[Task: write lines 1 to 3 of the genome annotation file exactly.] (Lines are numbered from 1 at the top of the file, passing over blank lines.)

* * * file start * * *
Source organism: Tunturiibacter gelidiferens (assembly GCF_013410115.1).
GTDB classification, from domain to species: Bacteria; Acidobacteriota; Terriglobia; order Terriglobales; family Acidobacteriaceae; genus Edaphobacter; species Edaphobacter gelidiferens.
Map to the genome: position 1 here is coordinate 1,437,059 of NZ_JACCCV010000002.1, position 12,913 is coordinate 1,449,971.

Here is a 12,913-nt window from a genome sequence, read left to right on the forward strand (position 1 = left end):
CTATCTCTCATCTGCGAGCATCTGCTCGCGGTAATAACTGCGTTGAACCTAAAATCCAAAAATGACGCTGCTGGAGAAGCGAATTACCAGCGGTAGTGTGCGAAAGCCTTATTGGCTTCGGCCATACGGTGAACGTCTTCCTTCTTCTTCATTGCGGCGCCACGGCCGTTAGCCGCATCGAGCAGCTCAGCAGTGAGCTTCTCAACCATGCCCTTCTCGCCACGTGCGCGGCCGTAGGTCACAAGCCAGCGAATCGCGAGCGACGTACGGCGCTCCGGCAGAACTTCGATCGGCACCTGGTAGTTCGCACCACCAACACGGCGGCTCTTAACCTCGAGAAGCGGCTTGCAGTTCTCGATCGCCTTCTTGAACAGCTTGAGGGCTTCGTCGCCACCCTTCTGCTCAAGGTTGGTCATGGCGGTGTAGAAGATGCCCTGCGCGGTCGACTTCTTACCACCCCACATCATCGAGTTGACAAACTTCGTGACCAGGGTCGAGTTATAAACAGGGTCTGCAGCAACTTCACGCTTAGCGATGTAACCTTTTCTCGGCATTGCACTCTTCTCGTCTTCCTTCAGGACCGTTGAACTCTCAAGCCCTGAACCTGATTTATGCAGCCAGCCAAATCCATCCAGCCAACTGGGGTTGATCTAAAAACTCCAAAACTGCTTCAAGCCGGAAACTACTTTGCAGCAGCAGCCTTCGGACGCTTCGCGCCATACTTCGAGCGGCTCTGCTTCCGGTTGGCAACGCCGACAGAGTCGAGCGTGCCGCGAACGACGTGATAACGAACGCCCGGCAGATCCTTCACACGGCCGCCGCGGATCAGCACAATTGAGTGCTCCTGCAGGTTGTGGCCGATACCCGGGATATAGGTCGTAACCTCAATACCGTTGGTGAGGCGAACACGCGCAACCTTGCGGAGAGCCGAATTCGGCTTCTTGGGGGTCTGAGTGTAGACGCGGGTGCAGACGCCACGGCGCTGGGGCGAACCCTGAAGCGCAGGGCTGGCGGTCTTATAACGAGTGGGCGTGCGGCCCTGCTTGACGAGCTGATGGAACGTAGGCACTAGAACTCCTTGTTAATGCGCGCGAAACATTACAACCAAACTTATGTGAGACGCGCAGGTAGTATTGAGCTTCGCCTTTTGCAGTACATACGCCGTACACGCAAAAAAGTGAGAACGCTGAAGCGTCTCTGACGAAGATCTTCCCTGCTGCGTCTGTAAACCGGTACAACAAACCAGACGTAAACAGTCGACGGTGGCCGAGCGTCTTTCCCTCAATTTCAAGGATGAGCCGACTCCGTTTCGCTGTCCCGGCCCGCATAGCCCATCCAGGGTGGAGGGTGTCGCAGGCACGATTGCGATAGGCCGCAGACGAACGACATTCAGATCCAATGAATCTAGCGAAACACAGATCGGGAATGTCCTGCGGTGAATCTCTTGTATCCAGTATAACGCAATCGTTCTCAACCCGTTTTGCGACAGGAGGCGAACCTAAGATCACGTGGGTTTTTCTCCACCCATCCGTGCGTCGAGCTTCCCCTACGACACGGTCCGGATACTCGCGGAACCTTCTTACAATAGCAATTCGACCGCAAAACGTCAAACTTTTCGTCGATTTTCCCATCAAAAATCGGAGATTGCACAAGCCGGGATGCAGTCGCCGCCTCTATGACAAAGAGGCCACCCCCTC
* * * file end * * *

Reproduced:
Source organism: Tunturiibacter gelidiferens (assembly GCF_013410115.1).
GTDB classification, from domain to species: Bacteria; Acidobacteriota; Terriglobia; order Terriglobales; family Acidobacteriaceae; genus Edaphobacter; species Edaphobacter gelidiferens.
Map to the genome: position 1 here is coordinate 1,437,059 of NZ_JACCCV010000002.1, position 12,913 is coordinate 1,449,971.